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Saint of the Day for 29 January: St. Constant of Perugia

St. Constant of Perugia: History and Worship of the Patron Protector of the Umbrian City


St. Constant of Perugia


Bishop and martyr


2nd century, Perugia


2nd century, Perugia


29 January


2004 edition



Hail, Constantius martyr glory of Holy Umbria

We unanimously proclaim Thee our garrison and boast.

Father and vigilant shepherd turn your loving gaze

On thy faithful supplicants full of holy ardor.

Glory to the Almighty to the Son and the Paraclete

Whose merit the Martyr came to eternal honor.


Pray for us Saint Constantius the Martyr that we may be made worthy of the promises of Christ

Patron of

Perugia, Nave, Pisogne, Torrita di Siena, San Costanzo, Vignolo, Castelpoto, Montorio nei Frentani

Roman Martyrology

In Perugia Saint Constantius, Bishop and Martyr, who, together with Companions, under Emperor Marcus Aurelius, for the defense of the faith received the crown of martyrdom.


The Saint and Mission

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Saint Constantius of Perugia, revered as one of the patron saints of the Umbrian city, represents a significant figure reflecting a mission of faith and endurance in times of trial. His story, though shrouded in the mists of legend and tradition, speaks of an unwavering commitment to the Christian faith during a time of persecution. St. Constans’ mission can be seen as an example of spiritual courage and fidelity to his principles. At a time when professing the Christian faith could lead to severe consequences, his determination to stand firm in his faith became a powerful message of endurance and hope. This commitment was not only about his personal devotion, but also about his desire to sustain and inspire his community through dark times. The story of St. Constans reminds us that the mission of a saint is not only about works and preaching, but also about presence and example. His figure, which has become an integral part of Perugia’s cultural and spiritual fabric, shows how the memory of an individual can continue to influence and empower an entire community long after his physical death. St. Constans, then, is a symbol of the resilience of faith and the ability to withstand adversity while holding firm to one’s convictions. His legacy invites us to reflect on the inner strength that flows from faith and the importance of being witnesses of that faith in the world, regardless of the challenges we may face.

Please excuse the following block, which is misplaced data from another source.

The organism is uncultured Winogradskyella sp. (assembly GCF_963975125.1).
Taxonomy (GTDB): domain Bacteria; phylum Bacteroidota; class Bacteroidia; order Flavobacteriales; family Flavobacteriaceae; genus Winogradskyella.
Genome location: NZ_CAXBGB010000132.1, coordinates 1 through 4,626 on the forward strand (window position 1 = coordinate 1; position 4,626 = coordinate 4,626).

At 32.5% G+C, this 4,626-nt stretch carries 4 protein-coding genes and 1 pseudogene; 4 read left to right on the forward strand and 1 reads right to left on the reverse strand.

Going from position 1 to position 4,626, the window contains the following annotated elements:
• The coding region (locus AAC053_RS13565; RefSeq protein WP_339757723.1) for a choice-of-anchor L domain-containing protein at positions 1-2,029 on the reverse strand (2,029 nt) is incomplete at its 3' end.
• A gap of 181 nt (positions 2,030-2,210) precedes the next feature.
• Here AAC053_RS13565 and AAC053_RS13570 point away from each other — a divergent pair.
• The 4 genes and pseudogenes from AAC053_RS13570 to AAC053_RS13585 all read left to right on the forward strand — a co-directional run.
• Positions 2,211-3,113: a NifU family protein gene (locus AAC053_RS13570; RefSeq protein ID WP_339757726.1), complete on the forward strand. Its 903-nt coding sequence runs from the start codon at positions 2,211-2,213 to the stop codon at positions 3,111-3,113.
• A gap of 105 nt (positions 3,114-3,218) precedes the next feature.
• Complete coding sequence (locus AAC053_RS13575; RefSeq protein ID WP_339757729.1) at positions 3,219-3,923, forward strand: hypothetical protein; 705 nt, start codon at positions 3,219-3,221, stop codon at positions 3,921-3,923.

The Saint and Mercy

St. Constantius of Perugia, as a historical and spiritual figure, is deeply intertwined with the concept of mercy, a fundamental pillar in Christian life. Although the specific details of his life may be shrouded in legend, the essence of his story and cult reveals a deep connection with both divine and human mercy. As the patron saint of Perugia, St. Constantius is celebrated not only for his martyrdom but also for his role as a spiritual guide and protector. His figure has become a symbol of refuge and hope for the community, embodying God’s mercy toward his people. This aspect of mercy goes beyond mere compassion; it is an act of protection, love and unconditional support. In the context of the persecutions the early Christians faced, the story of St. Constans also speaks of a mercy extended to others, particularly those who suffered for their faith. His dedication and sacrifice can be seen as a supreme act of mercy, putting the needs and spiritual well-being of his community above his own life. St. Constans teaches us that mercy is not only an emotional response to the suffering of others, but also an active commitment to justice, truth and the protection of the defenseless. His legacy is an invitation to reflect on the deeper meaning of mercy and its transformative power, not only in the lives of individuals, but also in the community as a whole. His life and worship remind us that being merciful is one of the highest expressions of faith and humanity.


Constantius lived in the second century and was a young Christian who distinguished himself early on in the Perugian Church by his zeal and generosity toward the poor combined with great severity toward himself. He was therefore elected bishop very young, when he was just 30 years old. He was, however, already prudent, wise in the apostolate, mature in charity, firm in authority, and…


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